His older brother looked away.
"He's hooked up to some machine." The younger paused. "I have class tomorrow."
Looked at the ceiling
"He's so small."
Played with the car keys.
"Maybe we should stay."
"Emily's still asleep."
And walked away.
the death of chirography
2.Adam thought he might be dead. He didn't hurt anywhere, if that was any indication. He wasn't asleep either, he was sure. He remembered tripping off of the rail and then everything went black. But he wasn't unconscious: the cement columns to either side of him were solid to the touch and he could feel a cool breeze, with a touch of dankness to it, like his grandmother's basement. He was confused. Maybe he hit his head on a railroad tie as he fell. There had been a train coming in the distance. Maybe the train struck him as he lay unconscious. Either way, he was still drunk. Fear was rising in his throat and after a moment, resting a hand on one of the columns, he leaned over and vomited whiskey and beer onto the scuffed paving stones he was standing on. He wiped his mouth and tried to dispel his rising sense of alarm--he had never thrown up in a dream. He looked around. He was on a road.
Adam couldn't find what he was looking for. He kicked wet leaves around the bottom of the ditch searching. The cuffs of his jeans were sodden from the work. The dark twilight clouds above were struggling against atmospheric pressure. Slowly, they began to lose shape--looking like shrapnel bursts fired in desperation. He heard thunder in the distance.
The tracks running north and south were cold. They ran on heedlessly into the evening, trembling. A red light ahead stared back at Adam kicking. Below, an electrical switch clicked in perpetual frustration. The trembling increased quickly and the stone ballast began to jump in consternation. A growing crescendo was building.
He looked over his shoulder, judging the climax. A glittering light beyond the red eyed him. From the safety of the ditch he kept working. Ignored, the offended burst forward in a flurry of momentum. Speed transformed perception--its velocity suspended, it seemed to catch its breath.
Perception exploded. Speeding metal shattered the muffled cries of kicked leaves. The hood of his jacket agitated in the gust. He ducked against the attack of dust and grit. Silence lived in the cacophony. There was only lumbering inevitability.
But gradually the sound of wet leaves under Adam’s shifting weight returned. He stood erect again and watched the last car race after the others. And then he saw it.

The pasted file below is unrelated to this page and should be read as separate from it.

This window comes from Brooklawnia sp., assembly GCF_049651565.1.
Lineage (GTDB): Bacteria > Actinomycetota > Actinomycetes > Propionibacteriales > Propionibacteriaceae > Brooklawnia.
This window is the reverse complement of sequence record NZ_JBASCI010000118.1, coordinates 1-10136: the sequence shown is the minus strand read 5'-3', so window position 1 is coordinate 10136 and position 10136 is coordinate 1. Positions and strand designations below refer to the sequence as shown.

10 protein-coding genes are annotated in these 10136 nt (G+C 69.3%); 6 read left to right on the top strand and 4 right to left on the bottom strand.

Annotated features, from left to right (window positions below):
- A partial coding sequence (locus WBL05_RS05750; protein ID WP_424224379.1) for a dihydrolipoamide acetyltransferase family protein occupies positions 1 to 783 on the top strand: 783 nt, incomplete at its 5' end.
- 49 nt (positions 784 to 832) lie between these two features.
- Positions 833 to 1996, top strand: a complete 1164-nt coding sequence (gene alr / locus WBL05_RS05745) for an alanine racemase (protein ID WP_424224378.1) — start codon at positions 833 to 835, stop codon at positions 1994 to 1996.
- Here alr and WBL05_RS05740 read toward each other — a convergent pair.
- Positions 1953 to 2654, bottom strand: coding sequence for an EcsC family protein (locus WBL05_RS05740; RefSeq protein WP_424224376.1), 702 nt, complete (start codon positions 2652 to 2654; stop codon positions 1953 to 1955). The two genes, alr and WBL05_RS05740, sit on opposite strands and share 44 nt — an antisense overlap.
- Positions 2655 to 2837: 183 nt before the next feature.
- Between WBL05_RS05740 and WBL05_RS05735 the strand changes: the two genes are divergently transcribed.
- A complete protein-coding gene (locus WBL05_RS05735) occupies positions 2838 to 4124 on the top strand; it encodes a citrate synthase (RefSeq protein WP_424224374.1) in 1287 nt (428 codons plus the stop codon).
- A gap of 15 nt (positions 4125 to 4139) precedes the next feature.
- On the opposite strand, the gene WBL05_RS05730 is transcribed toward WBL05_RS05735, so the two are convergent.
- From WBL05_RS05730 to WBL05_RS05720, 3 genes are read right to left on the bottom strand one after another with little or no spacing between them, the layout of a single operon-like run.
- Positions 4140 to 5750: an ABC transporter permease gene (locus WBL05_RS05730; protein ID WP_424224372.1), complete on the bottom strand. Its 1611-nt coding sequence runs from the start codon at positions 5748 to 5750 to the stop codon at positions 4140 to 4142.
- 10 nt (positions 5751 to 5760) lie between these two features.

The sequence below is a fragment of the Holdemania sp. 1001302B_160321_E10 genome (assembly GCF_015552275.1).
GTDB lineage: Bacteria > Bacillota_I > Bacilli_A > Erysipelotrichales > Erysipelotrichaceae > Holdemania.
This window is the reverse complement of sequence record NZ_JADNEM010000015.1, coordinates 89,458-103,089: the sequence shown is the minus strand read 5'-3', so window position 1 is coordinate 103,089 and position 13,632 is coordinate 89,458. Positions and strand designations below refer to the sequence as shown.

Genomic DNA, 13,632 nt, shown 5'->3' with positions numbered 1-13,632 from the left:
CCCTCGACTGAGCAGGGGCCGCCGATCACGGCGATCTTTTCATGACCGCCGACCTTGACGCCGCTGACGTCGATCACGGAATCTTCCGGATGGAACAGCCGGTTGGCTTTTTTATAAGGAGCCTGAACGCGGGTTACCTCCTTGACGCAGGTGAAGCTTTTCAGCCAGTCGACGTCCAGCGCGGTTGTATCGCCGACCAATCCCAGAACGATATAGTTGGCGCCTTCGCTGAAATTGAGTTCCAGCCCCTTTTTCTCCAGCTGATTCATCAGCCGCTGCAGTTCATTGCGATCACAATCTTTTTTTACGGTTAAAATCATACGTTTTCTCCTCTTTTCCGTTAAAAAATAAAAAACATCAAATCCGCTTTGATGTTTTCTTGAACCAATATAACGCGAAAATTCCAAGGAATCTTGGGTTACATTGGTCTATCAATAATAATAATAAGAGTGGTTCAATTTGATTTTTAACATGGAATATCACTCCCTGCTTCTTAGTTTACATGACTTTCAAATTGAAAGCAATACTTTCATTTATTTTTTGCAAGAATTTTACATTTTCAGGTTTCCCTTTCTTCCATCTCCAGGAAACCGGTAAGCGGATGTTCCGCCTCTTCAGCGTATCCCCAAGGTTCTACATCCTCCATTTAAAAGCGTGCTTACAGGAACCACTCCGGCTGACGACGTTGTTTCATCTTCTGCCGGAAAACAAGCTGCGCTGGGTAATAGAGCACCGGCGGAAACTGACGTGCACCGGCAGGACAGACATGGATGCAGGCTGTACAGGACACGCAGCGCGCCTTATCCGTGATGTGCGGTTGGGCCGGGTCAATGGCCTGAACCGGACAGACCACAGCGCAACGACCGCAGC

Sitting on top of their comrades, dead leaves hid the dark glass but for one winking shoulder. He brushed away the leaves and picked up the bottle to inspect it.
Brian, who was waiting for the train to pass, joined him on the other side of the tracks. "That's it," he said. It felt empty and the label was waterlogged. They looked at each other and Brian shrugged. "She wanted it back, so well give it to her."
Adam agreed and started to head back, slipped on the upwards slope and fell on his face. He tuned over on his back and looked into the darkening sky. He started laughing and so did Brian. He lifted the bottle above his face to inspect it. It was not completely empty. He unscrewed the cap and let the last of the whiskey fall into his mouth. He handed the bottle to Brian who tried to take a drink and then realized it was truly empty. He kicked Adam.
"There's another train coming."
Brian tried to help Adam to his feet, but was pulled down to the wet leaves. The two wrestled down to the bottom of the ditch. Brian could feel wetness seeping through his jacket and untangled him self. He was out of breath. Adam stayed on the ground, laughing again. The clouds broke completely and one faint star struggled to appear against the last of the day's light.
"I don't want to wait for another train to go by," Brian said. He kicked some wet leaves onto Adam. "Let's go."
Adam struggled to get to his feet and forgot about the star. He asked Brian where the bottle had gone.
"Leave it," Brian said over his shoulder as he climbed up the embankment. "It's no good to us empty."
The girl wanted it back. It had been pilfered from her father's liquor cabinet and she needed it back.
He heard more thunder. Something whistled. Adam saw the bottle on the embankment and stumbled over to it. He clutched it in his arms and climbed to the tracks above. He balanced on one of the rails and was mesmerized by the approaching engine, still in the distance. As he watched, velocity suspended again. Brian called out to him.
He tripped and fell as he dismounted his balancing rail.